You might want to avoid driving a car or operating heavy machinery on Xanax, also.  Why?  Well, it could make you a little sleepy.  Okay, a lot sleepy, but that might not be your biggest problem while driving.  The loss of muscle coordination and the inability to remember where you were going should probably be your biggest concerns.  Either way, you might oughtta avoid commandeering a vehicle while taking this med.

Then, we move on to the less dangerous side effect of impaired speech.  Embarrassing…maybe, but not dangerous.  Certainly not as dangerous as the fact that many people become both physically and psychologically addicted to Xanax.

And, did you notice the sentence about discontinuing use?  Seizures.  Hmm.  Intersting.

So, the bottom line is that if you choose to take Xanax, you might not be able to talk properly, control your body, drive a vehicle, get pregnant, desire sex or stay awake, but you won’t be depressed!

Okay, so maybe Xanax isn’t for you.  Maybe something different…

Let’s try Effexor. Again, in an effort to get the most accurate info, I went to the Wyeth website.  I was going to copy and paste their safety info, too, but there was way too much!  Instead, I’ll give you the highlights and you can visit their site on your own for the full message.

“All patients taking antidepressants should be watched closely for signs that their condition is getting worse or that they are becoming suicidal, especially when they first start therapy, or when their dose is increased or decreased. Patients should also be watched for becoming agitated, irritable, hostile, aggressive, impulsive, or restless. Such symptoms should be reported to the patient’s doctor right away.”

So…when you first start out on this one, you might consider hiring someone to come and hang out with you for a week or two in case you start feeling suicidal from the medicine.  Just warn them before hand that you might feel the inexplicable need to beat them senseless…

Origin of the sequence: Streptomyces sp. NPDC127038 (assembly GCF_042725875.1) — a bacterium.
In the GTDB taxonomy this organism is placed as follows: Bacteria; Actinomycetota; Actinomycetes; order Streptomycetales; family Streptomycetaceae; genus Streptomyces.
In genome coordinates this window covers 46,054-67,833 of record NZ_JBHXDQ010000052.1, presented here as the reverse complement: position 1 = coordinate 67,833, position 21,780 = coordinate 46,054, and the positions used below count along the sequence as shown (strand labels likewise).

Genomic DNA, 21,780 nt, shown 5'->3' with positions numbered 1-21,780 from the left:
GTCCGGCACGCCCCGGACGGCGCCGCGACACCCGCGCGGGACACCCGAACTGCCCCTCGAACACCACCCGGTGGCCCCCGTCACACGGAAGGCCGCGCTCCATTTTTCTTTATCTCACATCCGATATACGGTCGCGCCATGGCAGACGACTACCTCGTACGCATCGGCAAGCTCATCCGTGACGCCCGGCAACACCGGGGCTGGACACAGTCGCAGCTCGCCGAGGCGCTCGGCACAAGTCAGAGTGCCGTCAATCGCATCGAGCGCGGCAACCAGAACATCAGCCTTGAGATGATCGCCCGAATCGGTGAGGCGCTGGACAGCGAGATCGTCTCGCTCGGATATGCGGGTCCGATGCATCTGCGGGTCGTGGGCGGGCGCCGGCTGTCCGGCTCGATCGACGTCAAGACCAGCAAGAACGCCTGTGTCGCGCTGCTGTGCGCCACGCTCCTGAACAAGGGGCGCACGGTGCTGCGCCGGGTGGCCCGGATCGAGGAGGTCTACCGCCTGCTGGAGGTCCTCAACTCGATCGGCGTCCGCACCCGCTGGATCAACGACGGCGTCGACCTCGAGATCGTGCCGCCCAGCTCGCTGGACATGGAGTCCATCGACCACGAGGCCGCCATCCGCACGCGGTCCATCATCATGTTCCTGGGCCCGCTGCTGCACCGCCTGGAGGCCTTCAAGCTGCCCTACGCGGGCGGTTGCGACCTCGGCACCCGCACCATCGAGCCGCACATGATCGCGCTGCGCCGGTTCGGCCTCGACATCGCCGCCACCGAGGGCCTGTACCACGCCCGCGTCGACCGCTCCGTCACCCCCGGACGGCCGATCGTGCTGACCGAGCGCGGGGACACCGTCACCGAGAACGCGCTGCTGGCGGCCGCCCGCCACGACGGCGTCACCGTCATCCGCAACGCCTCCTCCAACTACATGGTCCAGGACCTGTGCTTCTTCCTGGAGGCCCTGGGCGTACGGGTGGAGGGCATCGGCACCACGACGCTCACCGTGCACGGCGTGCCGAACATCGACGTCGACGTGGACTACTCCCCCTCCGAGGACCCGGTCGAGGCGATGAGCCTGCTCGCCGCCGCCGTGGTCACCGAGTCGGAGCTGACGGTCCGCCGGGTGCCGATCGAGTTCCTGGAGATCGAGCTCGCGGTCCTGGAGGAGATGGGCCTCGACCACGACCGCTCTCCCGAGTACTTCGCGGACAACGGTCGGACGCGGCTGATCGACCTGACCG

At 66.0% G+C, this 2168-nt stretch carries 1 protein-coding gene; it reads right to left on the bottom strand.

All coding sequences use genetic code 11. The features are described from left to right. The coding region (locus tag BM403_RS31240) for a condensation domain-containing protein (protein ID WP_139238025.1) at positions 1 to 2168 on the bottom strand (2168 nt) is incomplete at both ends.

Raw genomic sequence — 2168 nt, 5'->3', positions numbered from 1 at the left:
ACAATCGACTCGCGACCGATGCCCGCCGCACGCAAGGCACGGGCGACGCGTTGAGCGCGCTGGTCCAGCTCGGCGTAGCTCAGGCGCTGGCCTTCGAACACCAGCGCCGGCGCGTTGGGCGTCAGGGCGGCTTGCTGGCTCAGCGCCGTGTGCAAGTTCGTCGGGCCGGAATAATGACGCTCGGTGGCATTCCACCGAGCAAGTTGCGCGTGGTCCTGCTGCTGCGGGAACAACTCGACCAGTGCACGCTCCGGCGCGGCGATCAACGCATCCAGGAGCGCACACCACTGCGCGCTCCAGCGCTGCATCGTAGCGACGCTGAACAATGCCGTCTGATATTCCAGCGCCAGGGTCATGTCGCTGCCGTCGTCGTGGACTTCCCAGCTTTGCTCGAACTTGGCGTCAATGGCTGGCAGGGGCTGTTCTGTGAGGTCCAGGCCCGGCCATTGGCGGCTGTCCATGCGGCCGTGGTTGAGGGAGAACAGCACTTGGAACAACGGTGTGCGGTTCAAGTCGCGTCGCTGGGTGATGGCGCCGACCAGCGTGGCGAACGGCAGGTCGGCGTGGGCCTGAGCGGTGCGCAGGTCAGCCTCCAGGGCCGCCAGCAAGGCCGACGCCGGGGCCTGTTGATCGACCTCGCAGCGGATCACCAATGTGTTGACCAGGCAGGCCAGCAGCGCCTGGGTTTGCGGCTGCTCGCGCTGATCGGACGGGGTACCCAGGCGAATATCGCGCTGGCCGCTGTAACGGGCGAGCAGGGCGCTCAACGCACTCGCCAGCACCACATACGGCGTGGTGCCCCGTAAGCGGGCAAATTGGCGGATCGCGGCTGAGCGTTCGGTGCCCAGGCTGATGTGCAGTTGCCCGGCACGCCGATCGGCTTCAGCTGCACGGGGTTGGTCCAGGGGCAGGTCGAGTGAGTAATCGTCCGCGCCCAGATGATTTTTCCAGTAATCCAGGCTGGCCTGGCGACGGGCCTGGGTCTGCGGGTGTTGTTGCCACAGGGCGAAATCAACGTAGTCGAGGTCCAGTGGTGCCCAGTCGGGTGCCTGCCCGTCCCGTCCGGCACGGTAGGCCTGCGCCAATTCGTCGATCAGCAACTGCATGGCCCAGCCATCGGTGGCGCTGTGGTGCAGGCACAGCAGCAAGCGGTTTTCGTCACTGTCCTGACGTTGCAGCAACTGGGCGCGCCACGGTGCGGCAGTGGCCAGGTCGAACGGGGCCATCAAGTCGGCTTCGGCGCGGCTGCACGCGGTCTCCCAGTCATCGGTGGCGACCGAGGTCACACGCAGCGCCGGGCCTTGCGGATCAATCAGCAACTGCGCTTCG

“Before starting EFFEXOR XR, tell your doctor if you’re taking or plan to take any prescription or over-the-counter drugs, including migraine headache medication, herbal preparations, and nutritional supplements, to avoid a potentially life-threatening condition.”

“Taking EFFEXOR XR with aspirin, nonsteroidal anti-inflammatory drugs, warfarin, or other drugs that affect coagulation may increase the risk of bleeding events.”

Skip the vitamins and avoid the aspirin while taking Effexor, kids.  You just might end up dead.

“EFFEXOR XR may raise blood pressure in some patients.”

“…prolonged dilation of the pupil of the eye) has been reported with EFFEXOR XR”

“In clinical studies, the most common side effects with EFFEXOR XR (reported in at least 10% of patients and at least twice as often as with placebo) were constipation, dizziness, dry mouth, insomnia, loss of appetite, nausea, nervousness, sexual side effects, sleepiness, sweating, and weakness”

Again, you have a choice.  Which do you prefer?  Depression or constipation, dizziness, dry mouth, insomnia, loss of appetite, nausea, nervousness, sexual side effects, sleepiness, sweating, and weakness.  I’m thinking we’ve stumbled upon a no-brainer!